ACT I: Women Reap More Long-term Benefits From Carotid Stenting vs CEA

Discordant with CREST, a new subanalysis shows gender differences and an advantage for CAS in patients with the highest atherosclerotic burden.

ACT I: Women Reap More Long-term Benefits From Carotid Stenting vs CEA

LAS VEGAS, NV—Asymptomatic women with carotid artery disease have fewer ipsilateral strokes over the long term when treated with carotid artery stenting (CAS) compared with carotid endarterectomy (CEA), according to a subanalysis from the ACT I trial presented here at VIVA 2017. The new findings also showed that stenting bests surgery over time in patients who have CAD and peripheral vascular disease (PVD) on top of carotid disease.

The main ACT I trial results, published in early 2016, showed equivalent outcomes for CAS and surgery in asymptomatic patients out to 5 years. For the subanalysis, presented by Gary M. Ansel, MD (Riverside Methodist Hospital, Columbus, OH), researchers looked at two subgroups: gender and atherosclerotic burden subtypes (carotid disease alone, carotid disease + CAD, carotid disease + PVD, and carotid disease + CAD + PVD).

At 5 years, women had lower rates of ipsilateral stroke when treated with CAS compared with CEA (P = 0.02). Across the four categories of atherosclerotic burden, there were no differences between the two treatments for the primary endpoint of death, stroke, or MI within 30 days and ipsilateral stroke out to 5 years, except for the group with the combination of carotid artery disease, CAD, and PVD, in whom there was a statistically significant difference favoring stenting (P = 0.04).

ACT I randomized 1,453 asymptomatic patients enrolled at 62 US sites to stenting with the Xact stent and use of an Emboshield, Emboshield Pro, or Emboshield NAV6 protection device (all Abbott Vascular) or to endarterectomy.

Addressing the media prior to the presentation, ACT I principal investigator Kenneth Rosenfield, MD (Massachusetts General Hospital, Boston, MA), noted that the data on women are paradoxical compared to the data from CREST, which did not show a gender interaction for CAS. Asked about insight into the difference and how to tease out whether the ACT I findings are real, he said it remains an unknown given an abundance of conflicting data on either side of the equation.

Following the presentation, panelist Peter Schneider, MD (Kaiser Foundation Hospital, Honolulu, HI), said it seems as if patients at high risk for surgery are still being identified among the asymptomatic patient groups traditionally thought to be at normal risk.

Ansel noted that “we are getting smarter as we go along,” adding that it makes sense that patients with high atherosclerotic burden, who have “terrible pipes throughout their entire body,” would be at higher risk from an invasive procedure because they represent a different subset of the asymptomatic population.

Can Politics and Red Tape Get Out of the Way?

Currently, CAS is only reimbursed for symptomatic carotid artery disease of 70% or greater. For symptomatic patients with stenosis between 50% and 70%, or asymptomatic patients with stenosis of 80% or more, Centers for Medicare & Medicaid Services (CMS) reimbursement only applies to patient registries or trials.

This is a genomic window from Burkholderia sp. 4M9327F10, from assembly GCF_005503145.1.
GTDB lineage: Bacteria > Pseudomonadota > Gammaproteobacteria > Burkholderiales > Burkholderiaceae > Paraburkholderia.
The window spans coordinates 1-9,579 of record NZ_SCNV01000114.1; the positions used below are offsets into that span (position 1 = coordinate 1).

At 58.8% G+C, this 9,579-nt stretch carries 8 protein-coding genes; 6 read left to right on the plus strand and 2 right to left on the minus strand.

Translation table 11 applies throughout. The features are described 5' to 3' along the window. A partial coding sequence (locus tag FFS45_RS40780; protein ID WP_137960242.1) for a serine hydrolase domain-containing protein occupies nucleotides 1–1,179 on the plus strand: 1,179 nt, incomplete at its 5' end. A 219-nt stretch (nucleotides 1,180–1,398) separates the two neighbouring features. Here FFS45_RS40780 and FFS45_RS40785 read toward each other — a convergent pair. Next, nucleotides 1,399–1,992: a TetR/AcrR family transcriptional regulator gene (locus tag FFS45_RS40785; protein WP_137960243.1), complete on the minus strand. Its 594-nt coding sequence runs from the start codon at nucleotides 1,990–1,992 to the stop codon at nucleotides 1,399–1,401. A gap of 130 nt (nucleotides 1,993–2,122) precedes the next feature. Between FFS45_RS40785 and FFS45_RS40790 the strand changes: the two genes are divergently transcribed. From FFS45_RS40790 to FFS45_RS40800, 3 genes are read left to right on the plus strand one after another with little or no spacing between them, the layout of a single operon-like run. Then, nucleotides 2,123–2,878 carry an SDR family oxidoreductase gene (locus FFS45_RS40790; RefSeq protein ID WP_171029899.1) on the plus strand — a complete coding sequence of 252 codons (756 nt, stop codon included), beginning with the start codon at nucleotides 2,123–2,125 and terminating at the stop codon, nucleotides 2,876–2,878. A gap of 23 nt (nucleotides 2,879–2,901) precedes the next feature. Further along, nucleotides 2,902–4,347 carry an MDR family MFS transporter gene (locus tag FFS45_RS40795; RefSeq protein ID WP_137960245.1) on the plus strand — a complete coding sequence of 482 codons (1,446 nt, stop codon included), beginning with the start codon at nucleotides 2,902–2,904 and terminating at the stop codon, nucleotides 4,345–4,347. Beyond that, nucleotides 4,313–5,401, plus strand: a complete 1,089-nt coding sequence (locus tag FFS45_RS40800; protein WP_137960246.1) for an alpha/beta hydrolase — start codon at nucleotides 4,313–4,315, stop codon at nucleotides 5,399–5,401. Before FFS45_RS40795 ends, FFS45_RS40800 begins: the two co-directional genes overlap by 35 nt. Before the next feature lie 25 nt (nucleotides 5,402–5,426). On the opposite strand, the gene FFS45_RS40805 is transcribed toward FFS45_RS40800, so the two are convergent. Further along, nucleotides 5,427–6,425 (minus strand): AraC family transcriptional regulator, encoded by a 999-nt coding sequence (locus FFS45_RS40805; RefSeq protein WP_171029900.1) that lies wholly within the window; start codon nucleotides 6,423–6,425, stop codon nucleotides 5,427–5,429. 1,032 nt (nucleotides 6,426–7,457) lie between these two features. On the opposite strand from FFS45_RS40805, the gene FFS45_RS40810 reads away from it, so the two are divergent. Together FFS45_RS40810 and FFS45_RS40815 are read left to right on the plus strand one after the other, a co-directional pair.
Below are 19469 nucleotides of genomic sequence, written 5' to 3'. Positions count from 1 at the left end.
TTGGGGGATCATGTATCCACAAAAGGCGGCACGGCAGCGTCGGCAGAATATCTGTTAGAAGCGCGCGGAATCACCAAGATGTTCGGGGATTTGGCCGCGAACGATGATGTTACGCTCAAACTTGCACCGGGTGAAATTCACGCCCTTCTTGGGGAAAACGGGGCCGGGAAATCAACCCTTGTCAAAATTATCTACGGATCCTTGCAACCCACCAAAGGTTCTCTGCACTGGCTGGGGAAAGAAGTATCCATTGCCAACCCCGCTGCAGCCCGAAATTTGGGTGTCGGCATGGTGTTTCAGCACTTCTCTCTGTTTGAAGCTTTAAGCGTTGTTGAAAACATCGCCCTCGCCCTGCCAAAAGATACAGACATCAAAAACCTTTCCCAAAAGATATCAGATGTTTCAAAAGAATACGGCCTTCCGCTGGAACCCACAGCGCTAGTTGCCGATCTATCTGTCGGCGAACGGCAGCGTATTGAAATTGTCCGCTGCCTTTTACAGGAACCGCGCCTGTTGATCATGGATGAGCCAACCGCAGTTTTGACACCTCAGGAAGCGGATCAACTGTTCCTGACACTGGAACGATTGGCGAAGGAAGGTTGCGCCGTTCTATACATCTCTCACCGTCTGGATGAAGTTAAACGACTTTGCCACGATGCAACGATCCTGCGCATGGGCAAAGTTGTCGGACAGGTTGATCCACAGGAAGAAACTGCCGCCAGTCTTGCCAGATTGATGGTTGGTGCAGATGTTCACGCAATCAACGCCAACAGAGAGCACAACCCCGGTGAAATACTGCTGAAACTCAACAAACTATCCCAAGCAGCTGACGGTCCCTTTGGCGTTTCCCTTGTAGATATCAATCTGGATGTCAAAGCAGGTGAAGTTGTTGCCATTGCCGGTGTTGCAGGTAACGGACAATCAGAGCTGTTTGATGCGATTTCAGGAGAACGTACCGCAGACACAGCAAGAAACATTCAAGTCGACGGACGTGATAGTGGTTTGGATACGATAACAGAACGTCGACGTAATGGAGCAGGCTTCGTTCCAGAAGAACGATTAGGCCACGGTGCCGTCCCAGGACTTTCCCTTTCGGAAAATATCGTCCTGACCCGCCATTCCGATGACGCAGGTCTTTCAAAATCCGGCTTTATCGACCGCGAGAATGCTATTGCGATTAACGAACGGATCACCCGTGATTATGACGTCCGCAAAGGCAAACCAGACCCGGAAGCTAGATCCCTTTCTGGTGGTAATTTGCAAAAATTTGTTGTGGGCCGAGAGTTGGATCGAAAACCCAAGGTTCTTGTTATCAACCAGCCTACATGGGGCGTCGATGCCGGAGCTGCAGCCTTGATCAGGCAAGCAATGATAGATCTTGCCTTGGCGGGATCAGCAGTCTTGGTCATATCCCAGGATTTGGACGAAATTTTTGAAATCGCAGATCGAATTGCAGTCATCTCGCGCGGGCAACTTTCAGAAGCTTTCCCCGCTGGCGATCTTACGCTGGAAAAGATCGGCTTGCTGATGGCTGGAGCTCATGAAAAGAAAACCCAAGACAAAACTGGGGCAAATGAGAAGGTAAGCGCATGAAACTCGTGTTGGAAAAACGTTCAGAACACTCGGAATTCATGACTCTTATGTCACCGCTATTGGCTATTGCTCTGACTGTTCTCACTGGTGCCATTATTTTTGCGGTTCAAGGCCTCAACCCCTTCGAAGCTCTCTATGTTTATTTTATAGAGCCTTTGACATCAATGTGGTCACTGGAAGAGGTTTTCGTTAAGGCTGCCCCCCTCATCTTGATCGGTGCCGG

Rosenfield was adamant that both CAS and CEA should be reimbursed since the data thus far are clear that patients should have the choice between the two. “The fact that they [do not] is probably because we haven’t gone about this the right way with collaboration amongst specialties, as has been the case in TAVR,” he said, adding that he is hopeful that CMS will take a fresh look, clearing the way for balanced decision-making.

Without a doubt, we have two good therapies that Medicare should get out of the way on. Gary Ansel

“We need to continue to produce data that demonstrate that this therapy is reasonable and [show that] for individual patients it might be the right therapy,” Rosenfield said.

Panelist Tamara Syrek Jensen, JD (Centers for Medicare & Medicaid Services, Baltimore, MD), asked how her agency can “help move this along,” so that CAS can become reimbursable for lower risk patients.

“Without a doubt, we have two good therapies that Medicare should get out of the way on,” Ansel responded. “We as physicians are the appliers of that. Without a doubt, we should be held to a high bar as far as our outcomes as operators, but realistically there is so much data on this therapy that to have this not available . . . is just to me unconscionable.” 

According to Ansel, the biggest dataset for CAS and CEA is among the asymptomatic patients, yet this is the “real-world” group in whom CMS reimburses for surgery only, unless patients are enrolled in a Food and Drug Administration-approved clinical trial. Like Rosenfield, he suggested that a multispecialty board is needed to reevaluate the therapy in the asymptomatic population and “get politics out of this.”

Sources
  • Ansel G. CAS benefit: subgroup analysis of ACT 1. Presented at: VIVA 2017. September 13, 2017. Las Vegas, NV.

Disclosures
  • The study was funded by Abbott Vascular.
  • Ansel reports honoraria from Bard Peripheral Vascular, Cook Medical, Cordis, and Medtronic and serving as a consultant to 480 biomedical, Abbott Vascular, Bard Peripheral Vascular, Best Doctors, Boston Scientific, Cardinal Health, Cook, Cordis, Gore, Ostial Corporation, Phillips, Shockwave Medical, Surmodics, Reflow Medical, and Veryan/Novate.
  • Rosenfield reports consulting fees from Abbott Vascular, Amgen, Atrium Medical, BEST CLI (NIH), Capture Vascular, Cardinal Health, Contego Medical, Cook, CREST/NIH, CRUZAR Systems, Embolitech, Endospan, Eximo, Shockwave Medical, Silk Road, Surmodics, VIVA Physicians, and Volcano.

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